In other words, a text is a whole where all the pieces fit together. This does not mean that you cannot "break down a text into pieces and determine how they fit together", as Salo puts it, or, for that matter, develop word processing programs that markup texts in logical and hierarchical ways for later formatting. What it does mean is that these text pieces or elements cannot be rearranged and reused in an automatic creation of new texts belonging to other genres. Such reuse contradicts all linguistic knowledge.

First of all, texts belonging to different genres not only have different structures, but also qualitatively different parts, or element types, which means that you cannot use the same element wherever you like. Different genres also use different language styles, and mingling of styles is seldom successful. A specific text is further a texture of syntactic constructs and linguistic tokens used to make the text coherent and to make the transition between sentences or paragraphs intelligible and smooth.[17] Trying to rearrange and reuse the elements will not only distort the logical order of themes and issues, it will also leave meaningless clues and linguistic signs pointing in all directions. Such reuse would be like taking a pair of scissors, cutting up a tapestry weaving, rearranging it, and hoping to create a nice new weaving where all the threads are still connected.

In the context of rich book production this means that there is no easy way to "manipulate and design the text as you choose", putting parts and pieces together, creating new texts to be used in other media than they were created for. Publishers cannot take a chapter from a printed textbook and use it as an article in an online encyclopaedia without reediting and rewriting it. And neither the textbook part nor the encyclopaedia entry can be used in a WAP environment. To be used in an e-learning curriculum the original text must also be adjusted to the overall pedagogical idea of the online course. And all of this is exactly the same the other way around: publishers cannot take the documents of a highly developed hypertext or an e-book, send it to a printer and say: "Make a paper copy!"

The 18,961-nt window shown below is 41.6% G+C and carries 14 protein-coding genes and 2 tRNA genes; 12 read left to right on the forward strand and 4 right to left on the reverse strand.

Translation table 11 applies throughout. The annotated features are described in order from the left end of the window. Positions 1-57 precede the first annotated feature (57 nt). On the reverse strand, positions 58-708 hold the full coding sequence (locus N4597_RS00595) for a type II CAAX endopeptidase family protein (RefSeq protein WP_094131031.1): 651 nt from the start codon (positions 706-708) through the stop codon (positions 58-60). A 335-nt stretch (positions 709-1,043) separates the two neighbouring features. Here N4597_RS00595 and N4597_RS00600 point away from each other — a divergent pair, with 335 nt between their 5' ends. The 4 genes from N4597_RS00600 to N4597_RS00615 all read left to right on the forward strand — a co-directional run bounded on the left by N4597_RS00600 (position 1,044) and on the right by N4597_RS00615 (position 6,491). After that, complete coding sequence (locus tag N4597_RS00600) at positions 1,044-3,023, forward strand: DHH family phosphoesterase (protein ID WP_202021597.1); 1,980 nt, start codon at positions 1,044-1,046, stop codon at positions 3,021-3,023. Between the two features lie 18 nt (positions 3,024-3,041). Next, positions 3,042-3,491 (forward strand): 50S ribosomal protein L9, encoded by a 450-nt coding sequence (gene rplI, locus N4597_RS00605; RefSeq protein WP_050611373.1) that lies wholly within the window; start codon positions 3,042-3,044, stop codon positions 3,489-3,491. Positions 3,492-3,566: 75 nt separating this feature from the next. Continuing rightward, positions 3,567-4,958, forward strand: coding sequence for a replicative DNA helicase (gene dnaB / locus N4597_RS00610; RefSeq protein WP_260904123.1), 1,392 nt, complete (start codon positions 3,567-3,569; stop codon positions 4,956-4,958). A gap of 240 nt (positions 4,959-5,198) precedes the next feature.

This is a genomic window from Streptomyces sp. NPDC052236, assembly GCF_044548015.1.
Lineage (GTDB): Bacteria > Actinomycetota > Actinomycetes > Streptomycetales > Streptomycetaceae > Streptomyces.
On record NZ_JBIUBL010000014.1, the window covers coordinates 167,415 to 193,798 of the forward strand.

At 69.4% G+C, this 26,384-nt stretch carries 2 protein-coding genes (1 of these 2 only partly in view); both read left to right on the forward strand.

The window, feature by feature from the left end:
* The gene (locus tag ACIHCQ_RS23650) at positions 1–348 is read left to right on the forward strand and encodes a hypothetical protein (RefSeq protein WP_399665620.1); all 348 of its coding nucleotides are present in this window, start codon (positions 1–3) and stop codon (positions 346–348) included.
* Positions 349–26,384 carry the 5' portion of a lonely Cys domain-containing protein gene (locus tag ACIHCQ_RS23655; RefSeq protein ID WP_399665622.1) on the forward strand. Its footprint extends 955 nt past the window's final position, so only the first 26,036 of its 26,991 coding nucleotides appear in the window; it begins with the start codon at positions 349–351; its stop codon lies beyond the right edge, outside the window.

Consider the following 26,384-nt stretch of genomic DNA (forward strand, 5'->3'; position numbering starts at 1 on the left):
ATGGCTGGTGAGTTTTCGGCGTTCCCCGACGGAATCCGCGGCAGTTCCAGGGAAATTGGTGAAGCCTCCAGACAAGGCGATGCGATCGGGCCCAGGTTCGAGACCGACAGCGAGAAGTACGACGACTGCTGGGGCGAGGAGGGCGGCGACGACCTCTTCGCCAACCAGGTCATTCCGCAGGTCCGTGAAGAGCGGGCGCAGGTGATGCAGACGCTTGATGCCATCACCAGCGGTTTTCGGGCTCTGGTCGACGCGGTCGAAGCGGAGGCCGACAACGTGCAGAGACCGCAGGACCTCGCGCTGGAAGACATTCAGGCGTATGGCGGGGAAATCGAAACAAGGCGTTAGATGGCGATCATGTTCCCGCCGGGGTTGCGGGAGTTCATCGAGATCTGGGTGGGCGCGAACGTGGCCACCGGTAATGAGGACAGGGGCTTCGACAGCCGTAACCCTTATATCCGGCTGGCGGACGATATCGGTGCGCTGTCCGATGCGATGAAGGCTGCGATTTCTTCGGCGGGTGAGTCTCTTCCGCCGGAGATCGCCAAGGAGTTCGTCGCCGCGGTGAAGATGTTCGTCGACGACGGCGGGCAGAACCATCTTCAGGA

Among photographers it is obvious that you cannot use the same pictures or digital picture files to produce posters, printed book illustrations, pictures to be watched on PC monitors or illustrations meant for Pocket-PC displays. But in the same way as photographers and graphic artists must carefully prepare resolution, colours and motif for the specific uses of pictures, writers and editors must carefully prepare the wording, linguistic style and overall structure to comply with the communicative objectives and specific media uses of texts.

So, with the possible exceptions of some typographically uncomplicated genres, for publishers there is no such thing as "one input - many outputs" or "same book - different formats". On the contrary, as writers and publishers move into the network economy, with its diversity of publication forms and distribution channels, they will face far more complicated production processes, where texts and books in most cases will have to be produced in quite a lot of editions.[18] Both writers, editors and publishers will in the future inevitably have to submit to the fact that many outputs require many inputs.

4 Illusion of a Content Structure and Format Separation

The doctrine of "one input - many outputs" is built on a widespread conception among XML-experts, the belief that in texts you can separate content structure from format, or, when talking of books, the assumption that you can separate structure of content from typography.

This understanding is probably tied up with statements like the one by Pardi saying "the power of XML is its ability to separate the user interface from the data".[19] Or with Harold's claim "XML markup describes a document's structure and meaning. It does not describe the formatting of the elements of the page", which in the short version reads: "XML describes structure and semantics, not formatting".[20] Kasdorf even says about SGML, the basis of XML: "SGML is all about structure and meaning, and has little or nothing to do with appearance."[21]

Similar statements are frequently made in DocBook: The Definitive Guide (Walsh and Muellner), and even in OEBPS 1.0.1 there are remarks on an intended separation of content from presentation. These statements may make good sense in some circumstances, such as in pure XML environments. In the context of books and e-books they are misleading, to say the least.

XML-experts define content narrowly as character data contained in an element (or as character data and (or) child elements contained in an element). Uses and combinations of child elements and character data within an element, as defined in DTDs, is called the element type declaration's content model or the element's content structure.